> In intuition we grasp several moments of the river of things, or the rhythm of necessity. Intuition measures the power of action over things.

> Contrary to what materialists believe (that everything is mechanical and automatic), we live by making choices. Choice is a burden, requires effort, resolution, decision to lift up our personality above the force of whims, habits and laziness. Choice is therefore creation and Creation is labor.

> Man envies animals because animals do not have to invent, but just vary the routine, if required. Animals can not break this bondage to routine, may be they can stretch the chain for an instance and then they go back to the routine. But man can break the routine with consciousness; man invents, and can set himself free.

> Mind is not identical to brain. Brain is an accumulation of images (like a static movie strip), reaction patterns, recall and the Choice of reactions.

> As we go up the ladder of living beings, the number of organs seems to increase and the organs are assigned a specific function. Consciousness is special to Man. It is not found anywhere else. In Man it seems linked to brain, in diffused or confused state but it is not that is does not exist. Theoretically, every living being should be conscious. In principle, consciousness should have the same scope as that of life.

> Is mind and thought only the brain and matter? No, because we try to perceive these with Intellect, that part of brain, which during evolution has developed to understand matter, shapes, laws and concepts of matter and above all how to adapt with the environment. The intellect does not understand the connections/ relations between things, the flow of Duration which is Life. Intellect sees life as separate still images of a movie strip, but misses the continuity that knits them into Life. ‘Intellect sees matter and misses energy’. That is why, when we find energy at the core of the atom, we are shocked. All exact sciences are therefore approximation, and catch only the static Reality and not the continuation i.e. life.

> Therefore it is our own error that we try to explain Time (and motion), Thought and Life by applying the physical principles. Life is about Quality, Time and Change and not Quantity, Space or Position. It is not rearrangement of matter but fluid and persistent creation.

> What is better known to us? Mind not matter, Time not space, Action not passivity, Choice not mechanism. This simple and direct perception is Intuition. With intuition, we can listen to the flow of life, feel the presence of mind, arrive at a conclusion that thought is the motion of neurons. Once we are through with intuition, the intellect again takes over and starts thinking about the material part (and actions required) in the wake of the decision taken/conclusion arrived at (with the help of Intuition).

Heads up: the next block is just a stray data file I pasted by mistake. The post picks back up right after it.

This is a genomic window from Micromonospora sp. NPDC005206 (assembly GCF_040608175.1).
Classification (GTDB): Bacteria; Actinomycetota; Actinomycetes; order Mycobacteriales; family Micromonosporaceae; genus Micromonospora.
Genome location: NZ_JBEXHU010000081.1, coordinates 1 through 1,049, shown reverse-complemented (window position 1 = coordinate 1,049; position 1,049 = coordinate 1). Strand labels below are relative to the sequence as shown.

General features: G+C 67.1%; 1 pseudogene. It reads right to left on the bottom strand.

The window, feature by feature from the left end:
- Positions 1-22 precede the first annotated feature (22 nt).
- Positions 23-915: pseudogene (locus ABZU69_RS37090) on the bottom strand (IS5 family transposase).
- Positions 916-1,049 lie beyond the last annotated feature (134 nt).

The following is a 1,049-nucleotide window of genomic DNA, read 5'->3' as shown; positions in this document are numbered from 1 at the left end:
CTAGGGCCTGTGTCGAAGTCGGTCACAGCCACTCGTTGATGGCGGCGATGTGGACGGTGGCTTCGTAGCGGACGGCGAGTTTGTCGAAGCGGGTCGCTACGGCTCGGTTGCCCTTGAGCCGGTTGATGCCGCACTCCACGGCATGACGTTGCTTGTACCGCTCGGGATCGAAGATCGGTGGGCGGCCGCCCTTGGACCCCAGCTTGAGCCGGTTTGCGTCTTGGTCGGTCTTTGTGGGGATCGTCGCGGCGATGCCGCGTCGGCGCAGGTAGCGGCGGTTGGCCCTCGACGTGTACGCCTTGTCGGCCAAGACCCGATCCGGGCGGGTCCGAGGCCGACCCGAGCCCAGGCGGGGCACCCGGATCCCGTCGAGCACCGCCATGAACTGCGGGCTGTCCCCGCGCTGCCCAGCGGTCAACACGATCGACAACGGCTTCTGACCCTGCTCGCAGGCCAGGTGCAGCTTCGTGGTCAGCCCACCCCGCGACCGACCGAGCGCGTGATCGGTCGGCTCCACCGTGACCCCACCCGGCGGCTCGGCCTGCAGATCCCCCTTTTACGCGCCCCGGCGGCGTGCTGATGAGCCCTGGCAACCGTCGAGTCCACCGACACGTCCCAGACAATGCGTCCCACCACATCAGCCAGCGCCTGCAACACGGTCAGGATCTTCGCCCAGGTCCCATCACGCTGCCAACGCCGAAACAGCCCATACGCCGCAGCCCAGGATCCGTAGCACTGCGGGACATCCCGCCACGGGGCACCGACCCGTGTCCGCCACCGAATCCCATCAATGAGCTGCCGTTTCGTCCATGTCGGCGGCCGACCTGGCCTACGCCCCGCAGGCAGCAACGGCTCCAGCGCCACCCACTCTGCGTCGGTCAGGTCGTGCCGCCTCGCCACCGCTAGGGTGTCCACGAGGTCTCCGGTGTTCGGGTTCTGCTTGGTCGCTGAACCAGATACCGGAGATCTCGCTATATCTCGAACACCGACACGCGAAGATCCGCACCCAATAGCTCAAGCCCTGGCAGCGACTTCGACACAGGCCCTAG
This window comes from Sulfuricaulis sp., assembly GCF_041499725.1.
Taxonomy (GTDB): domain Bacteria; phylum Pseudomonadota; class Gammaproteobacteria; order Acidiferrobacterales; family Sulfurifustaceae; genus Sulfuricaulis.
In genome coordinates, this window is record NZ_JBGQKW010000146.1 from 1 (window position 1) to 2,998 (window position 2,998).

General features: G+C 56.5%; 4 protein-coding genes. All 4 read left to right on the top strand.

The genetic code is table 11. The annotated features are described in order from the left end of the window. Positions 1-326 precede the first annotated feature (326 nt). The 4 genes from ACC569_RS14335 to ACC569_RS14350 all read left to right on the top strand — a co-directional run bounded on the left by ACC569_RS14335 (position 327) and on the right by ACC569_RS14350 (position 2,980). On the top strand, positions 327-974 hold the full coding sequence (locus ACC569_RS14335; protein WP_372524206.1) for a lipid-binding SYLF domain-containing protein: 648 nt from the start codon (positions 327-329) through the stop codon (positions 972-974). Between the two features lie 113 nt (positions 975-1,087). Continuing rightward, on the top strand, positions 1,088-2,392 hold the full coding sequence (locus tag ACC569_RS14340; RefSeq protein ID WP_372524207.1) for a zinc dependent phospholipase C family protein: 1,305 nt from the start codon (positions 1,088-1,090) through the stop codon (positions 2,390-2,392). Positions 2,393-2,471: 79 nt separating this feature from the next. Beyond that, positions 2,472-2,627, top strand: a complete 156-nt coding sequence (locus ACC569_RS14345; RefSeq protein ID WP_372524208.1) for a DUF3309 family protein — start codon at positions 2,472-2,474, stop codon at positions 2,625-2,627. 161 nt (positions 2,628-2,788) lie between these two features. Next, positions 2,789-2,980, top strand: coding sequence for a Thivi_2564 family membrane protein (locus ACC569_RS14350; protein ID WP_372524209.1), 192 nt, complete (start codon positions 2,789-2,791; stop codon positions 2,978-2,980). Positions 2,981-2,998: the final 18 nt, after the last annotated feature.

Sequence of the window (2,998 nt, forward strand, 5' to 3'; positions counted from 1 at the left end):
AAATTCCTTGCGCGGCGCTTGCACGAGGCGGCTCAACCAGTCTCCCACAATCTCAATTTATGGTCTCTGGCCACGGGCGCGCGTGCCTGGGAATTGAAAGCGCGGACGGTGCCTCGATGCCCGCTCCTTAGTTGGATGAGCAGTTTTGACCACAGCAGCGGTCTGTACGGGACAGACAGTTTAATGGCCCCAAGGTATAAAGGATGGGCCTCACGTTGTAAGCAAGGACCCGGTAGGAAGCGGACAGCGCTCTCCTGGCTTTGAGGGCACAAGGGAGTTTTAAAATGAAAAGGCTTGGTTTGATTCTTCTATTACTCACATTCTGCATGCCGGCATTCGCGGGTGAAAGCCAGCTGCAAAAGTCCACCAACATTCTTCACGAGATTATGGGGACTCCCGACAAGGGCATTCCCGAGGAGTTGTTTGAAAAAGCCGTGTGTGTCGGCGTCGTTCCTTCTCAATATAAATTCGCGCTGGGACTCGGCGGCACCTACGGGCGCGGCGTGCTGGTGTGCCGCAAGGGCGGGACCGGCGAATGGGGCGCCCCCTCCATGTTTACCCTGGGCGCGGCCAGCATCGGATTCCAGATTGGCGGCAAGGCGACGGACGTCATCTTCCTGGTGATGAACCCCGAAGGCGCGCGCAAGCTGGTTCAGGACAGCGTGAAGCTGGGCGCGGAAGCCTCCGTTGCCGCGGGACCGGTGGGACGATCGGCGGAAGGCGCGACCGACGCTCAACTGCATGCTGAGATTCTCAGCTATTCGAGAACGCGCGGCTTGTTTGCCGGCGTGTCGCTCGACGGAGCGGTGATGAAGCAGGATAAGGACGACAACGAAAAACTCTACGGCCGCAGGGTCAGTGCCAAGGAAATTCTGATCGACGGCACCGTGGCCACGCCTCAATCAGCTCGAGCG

> No language is sufficient to word terms like intuition. We try to explain mind as measures, spirit as breath, thought as a thing. The languages were created are to explain in terms of physical aspects and not to explain terms such as Instinct.

> Instinct is quite different than Intellect. (Survival) Instinct comes ready-made to us, gives decisions based on data accumulated by an individual or his ancestors. However it does not adapt the organism to change. Instinct is the insurance against security, whereas Intellect is the organ we have for adventure, liberty.

> Life is more than the body-machine. Life has been designed and has direction such that it has in-built ability to grow (evolve), restore (repair and reproduce) and adapt to the environment available to dwell in, with the help of machine-parts it has been provided with.

Life is an effort, which pushes on, upwards and outwards. It is the opposite of inertia and accident. It has to consistently fight, in spite of possible fatigue, with its eternal enemies namely matter, lag, slack, relaxation, rest and death. It has to defy matter and its laws, it has to move about, explore (and not wait like plants). Otherwise the consciousness will slip and instinct, habit and sleep will take over.

> Life has undergone these stages:

– The plants, which are almost matter-like,

– The Animals with instincts,

– The Man with thought and ever expanding intelligence.

Life has invested hopes and interests in the intelligence. Man exists by instincts, but progresses by intelligence and creativity.

> God is therefore the persistent creative Life. God and Life are one.

> God is finite, not omnipotent, limited by matter.

> God is not readymade. He is action, unending life and freedom.

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Bergson advises that time spent in criticizing a philosophy is time lost. In criticizing one, we breed another, which is equally imperfect. As our experience widens, we start to find ‘Truth’ in the earlier ones, which we had rejected as ‘False’.